The study of service(s) has gained increasing attention in recent years, as researchers and managers struggle to understand dynamic and intangible aspects of markets that are not well explained by traditional, manufacturing models of value creation (Chase and Haynes 2000; Vargo and Lusch 2004b). One of the major issues with conventional production-based models is that they distinguish the role of firms as “producers,” or creators, of value and the role of customers as “consumers,” or destroyers, of the value created by the firm (Normann 2001). In fact, the study of service(s) has been partly driven by an effort to improve the understanding of value creation when “production” and “consumption” processes converge, and “relationships” between firms and customers (Gronroos 1995; Gummesson 1987) are seen as central aspects of exchange and value creation (for example, Lovelock 2000; Zeithaml et al. 1985). This redirection of service-related research-toward an interactive and customer-inclusive view (Chase 1978)-has blurred the lines between historically divided firm functions in academia and practice (Lovelock 2000), and implies a need for cross-fertilization across disciplines.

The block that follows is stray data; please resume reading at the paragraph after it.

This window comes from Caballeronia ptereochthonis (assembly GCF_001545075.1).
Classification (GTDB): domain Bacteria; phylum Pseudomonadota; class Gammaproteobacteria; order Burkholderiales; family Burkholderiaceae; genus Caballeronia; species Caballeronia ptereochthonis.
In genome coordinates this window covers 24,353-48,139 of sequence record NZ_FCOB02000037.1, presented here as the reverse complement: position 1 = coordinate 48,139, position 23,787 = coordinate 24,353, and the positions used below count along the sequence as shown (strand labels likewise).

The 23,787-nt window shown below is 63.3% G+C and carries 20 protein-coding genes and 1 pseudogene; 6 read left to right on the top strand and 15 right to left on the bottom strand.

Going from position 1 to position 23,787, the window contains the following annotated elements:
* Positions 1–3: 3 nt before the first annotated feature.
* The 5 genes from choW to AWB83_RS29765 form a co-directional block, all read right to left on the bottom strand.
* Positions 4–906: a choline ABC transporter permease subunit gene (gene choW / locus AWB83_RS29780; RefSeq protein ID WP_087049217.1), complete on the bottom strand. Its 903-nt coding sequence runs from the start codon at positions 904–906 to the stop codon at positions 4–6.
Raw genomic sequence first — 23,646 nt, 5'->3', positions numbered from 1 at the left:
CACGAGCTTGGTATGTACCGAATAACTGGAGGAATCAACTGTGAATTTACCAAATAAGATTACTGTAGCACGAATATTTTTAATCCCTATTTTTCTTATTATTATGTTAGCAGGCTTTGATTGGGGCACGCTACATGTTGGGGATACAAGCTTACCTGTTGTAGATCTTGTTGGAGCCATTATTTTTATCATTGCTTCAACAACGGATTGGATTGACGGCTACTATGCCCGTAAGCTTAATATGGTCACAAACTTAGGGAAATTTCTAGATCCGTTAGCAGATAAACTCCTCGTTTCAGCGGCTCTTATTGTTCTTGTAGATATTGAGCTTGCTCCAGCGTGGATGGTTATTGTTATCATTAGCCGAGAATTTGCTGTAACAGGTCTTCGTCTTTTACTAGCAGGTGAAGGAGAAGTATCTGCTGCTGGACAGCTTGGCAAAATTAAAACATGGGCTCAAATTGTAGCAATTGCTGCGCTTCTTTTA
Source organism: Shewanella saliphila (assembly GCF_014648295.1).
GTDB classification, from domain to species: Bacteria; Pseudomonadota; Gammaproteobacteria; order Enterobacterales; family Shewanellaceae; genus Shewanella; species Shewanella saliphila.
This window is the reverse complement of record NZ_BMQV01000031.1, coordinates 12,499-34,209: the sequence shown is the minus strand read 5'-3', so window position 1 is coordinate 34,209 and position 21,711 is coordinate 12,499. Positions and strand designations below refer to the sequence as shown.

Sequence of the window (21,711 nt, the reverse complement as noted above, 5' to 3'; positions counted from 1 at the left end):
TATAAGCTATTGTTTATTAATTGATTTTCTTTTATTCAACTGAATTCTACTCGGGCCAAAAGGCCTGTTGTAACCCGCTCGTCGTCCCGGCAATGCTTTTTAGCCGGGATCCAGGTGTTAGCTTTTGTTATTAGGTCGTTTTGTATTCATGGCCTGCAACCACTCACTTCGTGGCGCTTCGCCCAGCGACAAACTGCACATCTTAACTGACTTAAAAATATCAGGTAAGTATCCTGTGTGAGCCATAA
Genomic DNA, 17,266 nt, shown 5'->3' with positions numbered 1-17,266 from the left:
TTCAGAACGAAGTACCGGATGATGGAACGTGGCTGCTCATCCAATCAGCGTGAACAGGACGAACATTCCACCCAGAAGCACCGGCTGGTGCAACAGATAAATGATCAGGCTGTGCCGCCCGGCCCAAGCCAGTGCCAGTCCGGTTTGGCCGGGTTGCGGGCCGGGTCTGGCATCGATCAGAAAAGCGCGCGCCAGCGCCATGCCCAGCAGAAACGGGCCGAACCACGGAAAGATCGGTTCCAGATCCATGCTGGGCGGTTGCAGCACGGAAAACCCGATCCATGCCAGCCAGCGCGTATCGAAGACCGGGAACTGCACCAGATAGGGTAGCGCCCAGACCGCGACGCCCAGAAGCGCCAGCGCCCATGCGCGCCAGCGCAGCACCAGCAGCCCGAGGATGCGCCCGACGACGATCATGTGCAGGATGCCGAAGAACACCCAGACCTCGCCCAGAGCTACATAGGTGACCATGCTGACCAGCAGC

ASJC Scopus subject areas
- Economics, Econometrics and Finance(all)
- Business, Management and Accounting(all)